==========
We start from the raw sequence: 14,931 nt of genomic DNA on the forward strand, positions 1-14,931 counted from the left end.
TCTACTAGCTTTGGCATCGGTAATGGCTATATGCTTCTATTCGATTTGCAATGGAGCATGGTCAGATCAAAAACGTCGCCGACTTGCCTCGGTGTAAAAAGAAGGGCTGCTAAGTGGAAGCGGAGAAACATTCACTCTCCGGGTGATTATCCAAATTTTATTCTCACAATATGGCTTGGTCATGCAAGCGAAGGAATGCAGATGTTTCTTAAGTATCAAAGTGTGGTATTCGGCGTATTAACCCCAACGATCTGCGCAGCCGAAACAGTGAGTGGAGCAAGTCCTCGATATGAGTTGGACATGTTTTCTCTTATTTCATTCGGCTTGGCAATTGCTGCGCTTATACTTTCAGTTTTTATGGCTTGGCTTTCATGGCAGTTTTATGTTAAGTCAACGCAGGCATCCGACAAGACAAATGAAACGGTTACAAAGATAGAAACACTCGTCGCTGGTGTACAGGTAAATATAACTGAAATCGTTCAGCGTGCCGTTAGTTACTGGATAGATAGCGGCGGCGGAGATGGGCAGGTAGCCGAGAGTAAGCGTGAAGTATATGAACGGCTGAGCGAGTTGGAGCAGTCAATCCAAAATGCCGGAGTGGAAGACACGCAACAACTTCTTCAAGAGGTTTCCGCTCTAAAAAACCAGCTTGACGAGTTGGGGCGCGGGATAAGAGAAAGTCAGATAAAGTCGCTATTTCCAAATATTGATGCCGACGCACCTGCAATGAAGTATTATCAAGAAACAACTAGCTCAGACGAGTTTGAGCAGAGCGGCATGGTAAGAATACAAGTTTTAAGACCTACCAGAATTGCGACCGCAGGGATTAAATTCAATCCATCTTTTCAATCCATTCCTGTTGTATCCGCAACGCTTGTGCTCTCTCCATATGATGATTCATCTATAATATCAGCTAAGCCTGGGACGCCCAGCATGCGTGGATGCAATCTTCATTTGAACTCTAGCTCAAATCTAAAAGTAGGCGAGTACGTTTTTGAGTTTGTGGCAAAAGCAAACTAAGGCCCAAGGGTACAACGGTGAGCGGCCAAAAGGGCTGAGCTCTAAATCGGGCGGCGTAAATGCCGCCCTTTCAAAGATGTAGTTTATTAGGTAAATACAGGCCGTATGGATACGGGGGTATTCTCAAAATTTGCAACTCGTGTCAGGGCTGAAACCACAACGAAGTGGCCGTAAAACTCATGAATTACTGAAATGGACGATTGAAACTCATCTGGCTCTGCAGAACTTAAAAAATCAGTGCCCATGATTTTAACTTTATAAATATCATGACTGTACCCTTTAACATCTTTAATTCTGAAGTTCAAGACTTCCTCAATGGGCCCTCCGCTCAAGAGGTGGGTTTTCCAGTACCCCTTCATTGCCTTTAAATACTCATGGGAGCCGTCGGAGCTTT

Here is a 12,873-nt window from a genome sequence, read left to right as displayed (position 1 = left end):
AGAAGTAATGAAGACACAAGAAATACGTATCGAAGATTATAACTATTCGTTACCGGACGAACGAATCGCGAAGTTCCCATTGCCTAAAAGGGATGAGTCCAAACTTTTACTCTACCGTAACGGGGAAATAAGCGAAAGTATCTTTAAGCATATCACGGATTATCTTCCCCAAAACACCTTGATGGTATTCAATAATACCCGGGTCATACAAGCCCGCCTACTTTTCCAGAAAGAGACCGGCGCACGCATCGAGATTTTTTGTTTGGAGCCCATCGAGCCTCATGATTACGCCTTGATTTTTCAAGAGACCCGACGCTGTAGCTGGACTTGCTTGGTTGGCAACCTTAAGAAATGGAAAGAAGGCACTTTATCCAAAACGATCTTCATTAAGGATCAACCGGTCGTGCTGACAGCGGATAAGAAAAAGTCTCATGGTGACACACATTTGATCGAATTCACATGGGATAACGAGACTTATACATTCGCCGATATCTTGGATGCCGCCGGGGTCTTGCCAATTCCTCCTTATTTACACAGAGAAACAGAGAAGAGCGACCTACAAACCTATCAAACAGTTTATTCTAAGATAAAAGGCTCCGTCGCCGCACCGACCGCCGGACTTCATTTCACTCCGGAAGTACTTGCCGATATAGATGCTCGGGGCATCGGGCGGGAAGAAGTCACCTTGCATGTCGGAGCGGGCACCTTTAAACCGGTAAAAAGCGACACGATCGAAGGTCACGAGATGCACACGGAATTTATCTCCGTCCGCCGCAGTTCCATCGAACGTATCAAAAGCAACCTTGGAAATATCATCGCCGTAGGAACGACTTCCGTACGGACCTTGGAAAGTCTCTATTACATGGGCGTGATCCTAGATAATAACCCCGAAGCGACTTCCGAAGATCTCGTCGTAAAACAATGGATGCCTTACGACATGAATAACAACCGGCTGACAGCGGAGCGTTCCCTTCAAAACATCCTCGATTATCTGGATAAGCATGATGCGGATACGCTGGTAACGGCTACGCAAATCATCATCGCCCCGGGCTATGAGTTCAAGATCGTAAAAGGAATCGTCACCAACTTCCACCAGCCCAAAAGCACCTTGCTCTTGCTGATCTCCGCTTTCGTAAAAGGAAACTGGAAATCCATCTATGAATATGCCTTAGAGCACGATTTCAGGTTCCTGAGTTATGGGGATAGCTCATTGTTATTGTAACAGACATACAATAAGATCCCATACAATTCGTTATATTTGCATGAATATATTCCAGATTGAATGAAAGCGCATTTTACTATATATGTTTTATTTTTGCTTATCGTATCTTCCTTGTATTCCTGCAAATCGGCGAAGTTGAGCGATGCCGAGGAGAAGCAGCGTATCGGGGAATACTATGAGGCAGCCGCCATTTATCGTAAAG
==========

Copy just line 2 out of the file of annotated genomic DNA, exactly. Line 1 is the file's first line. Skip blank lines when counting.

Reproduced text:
TCTACTAGCTTTGGCATCGGTAATGGCTATATGCTTCTATTCGATTTGCAATGGAGCATGGTCAGATCAAAAACGTCGCCGACTTGCCTCGGTGTAAAAAGAAGGGCTGCTAAGTGGAAGCGGAGAAACATTCACTCTCCGGGTGATTATCCAAATTTTATTCTCACAATATGGCTTGGTCATGCAAGCGAAGGAATGCAGATGTTTCTTAAGTATCAAAGTGTGGTATTCGGCGTATTAACCCCAACGATCTGCGCAGCCGAAACAGTGAGTGGAGCAAGTCCTCGATATGAGTTGGACATGTTTTCTCTTATTTCATTCGGCTTGGCAATTGCTGCGCTTATACTTTCAGTTTTTATGGCTTGGCTTTCATGGCAGTTTTATGTTAAGTCAACGCAGGCATCCGACAAGACAAATGAAACGGTTACAAAGATAGAAACACTCGTCGCTGGTGTACAGGTAAATATAACTGAAATCGTTCAGCGTGCCGTTAGTTACTGGATAGATAGCGGCGGCGGAGATGGGCAGGTAGCCGAGAGTAAGCGTGAAGTATATGAACGGCTGAGCGAGTTGGAGCAGTCAATCCAAAATGCCGGAGTGGAAGACACGCAACAACTTCTTCAAGAGGTTTCCGCTCTAAAAAACCAGCTTGACGAGTTGGGGCGCGGGATAAGAGAAAGTCAGATAAAGTCGCTATTTCCAAATATTGATGCCGACGCACCTGCAATGAAGTATTATCAAGAAACAACTAGCTCAGACGAGTTTGAGCAGAGCGGCATGGTAAGAATACAAGTTTTAAGACCTACCAGAATTGCGACCGCAGGGATTAAATTCAATCCATCTTTTCAATCCATTCCTGTTGTATCCGCAACGCTTGTGCTCTCTCCATATGATGATTCATCTATAATATCAGCTAAGCCTGGGACGCCCAGCATGCGTGGATGCAATCTTCATTTGAACTCTAGCTCAAATCTAAAAGTAGGCGAGTACGTTTTTGAGTTTGTGGCAAAAGCAAACTAAGGCCCAAGGGTACAACGGTGAGCGGCCAAAAGGGCTGAGCTCTAAATCGGGCGGCGTAAATGCCGCCCTTTCAAAGATGTAGTTTATTAGGTAAATACAGGCCGTATGGATACGGGGGTATTCTCAAAATTTGCAACTCGTGTCAGGGCTGAAACCACAACGAAGTGGCCGTAAAACTCATGAATTACTGAAATGGACGATTGAAACTCATCTGGCTCTGCAGAACTTAAAAAATCAGTGCCCATGATTTTAACTTTATAAATATCATGACTGTACCCTTTAACATCTTTAATTCTGAAGTTCAAGACTTCCTCAATGGGCCCTCCGCTCAAGAGGTGGGTTTTCCAGTACCCCTTCATTGCCTTTAAATACTCATGGGAGCCGTCGGAGCTTT